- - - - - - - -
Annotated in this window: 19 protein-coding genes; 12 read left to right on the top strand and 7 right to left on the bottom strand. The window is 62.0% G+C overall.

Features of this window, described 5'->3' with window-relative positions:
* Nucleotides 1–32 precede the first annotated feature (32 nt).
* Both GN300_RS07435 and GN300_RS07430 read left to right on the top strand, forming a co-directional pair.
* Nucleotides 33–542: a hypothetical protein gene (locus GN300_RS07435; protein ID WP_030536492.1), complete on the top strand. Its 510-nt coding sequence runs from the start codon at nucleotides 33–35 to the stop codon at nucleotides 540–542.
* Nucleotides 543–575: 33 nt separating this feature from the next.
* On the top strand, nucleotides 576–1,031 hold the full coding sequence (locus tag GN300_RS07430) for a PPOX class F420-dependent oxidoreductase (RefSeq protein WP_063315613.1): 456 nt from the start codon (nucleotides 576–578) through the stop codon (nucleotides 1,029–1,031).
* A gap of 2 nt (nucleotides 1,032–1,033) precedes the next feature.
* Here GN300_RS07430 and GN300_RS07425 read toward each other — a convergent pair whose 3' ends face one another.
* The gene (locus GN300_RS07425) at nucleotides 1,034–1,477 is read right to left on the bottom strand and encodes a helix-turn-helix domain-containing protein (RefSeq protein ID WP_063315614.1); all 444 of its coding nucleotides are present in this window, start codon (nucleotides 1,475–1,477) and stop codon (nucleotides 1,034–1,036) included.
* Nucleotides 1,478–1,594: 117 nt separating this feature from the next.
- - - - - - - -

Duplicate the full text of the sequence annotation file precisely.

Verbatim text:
Annotated in this window: 19 protein-coding genes; 12 read left to right on the top strand and 7 right to left on the bottom strand. The window is 62.0% G+C overall.

Features of this window, described 5'->3' with window-relative positions:
* Nucleotides 1–32 precede the first annotated feature (32 nt).
* Both GN300_RS07435 and GN300_RS07430 read left to right on the top strand, forming a co-directional pair.
* Nucleotides 33–542: a hypothetical protein gene (locus GN300_RS07435; protein ID WP_030536492.1), complete on the top strand. Its 510-nt coding sequence runs from the start codon at nucleotides 33–35 to the stop codon at nucleotides 540–542.
* Nucleotides 543–575: 33 nt separating this feature from the next.
* On the top strand, nucleotides 576–1,031 hold the full coding sequence (locus tag GN300_RS07430) for a PPOX class F420-dependent oxidoreductase (RefSeq protein WP_063315613.1): 456 nt from the start codon (nucleotides 576–578) through the stop codon (nucleotides 1,029–1,031).
* A gap of 2 nt (nucleotides 1,032–1,033) precedes the next feature.
* Here GN300_RS07430 and GN300_RS07425 read toward each other — a convergent pair whose 3' ends face one another.
* The gene (locus GN300_RS07425) at nucleotides 1,034–1,477 is read right to left on the bottom strand and encodes a helix-turn-helix domain-containing protein (RefSeq protein ID WP_063315614.1); all 444 of its coding nucleotides are present in this window, start codon (nucleotides 1,475–1,477) and stop codon (nucleotides 1,034–1,036) included.
* Nucleotides 1,478–1,594: 117 nt separating this feature from the next.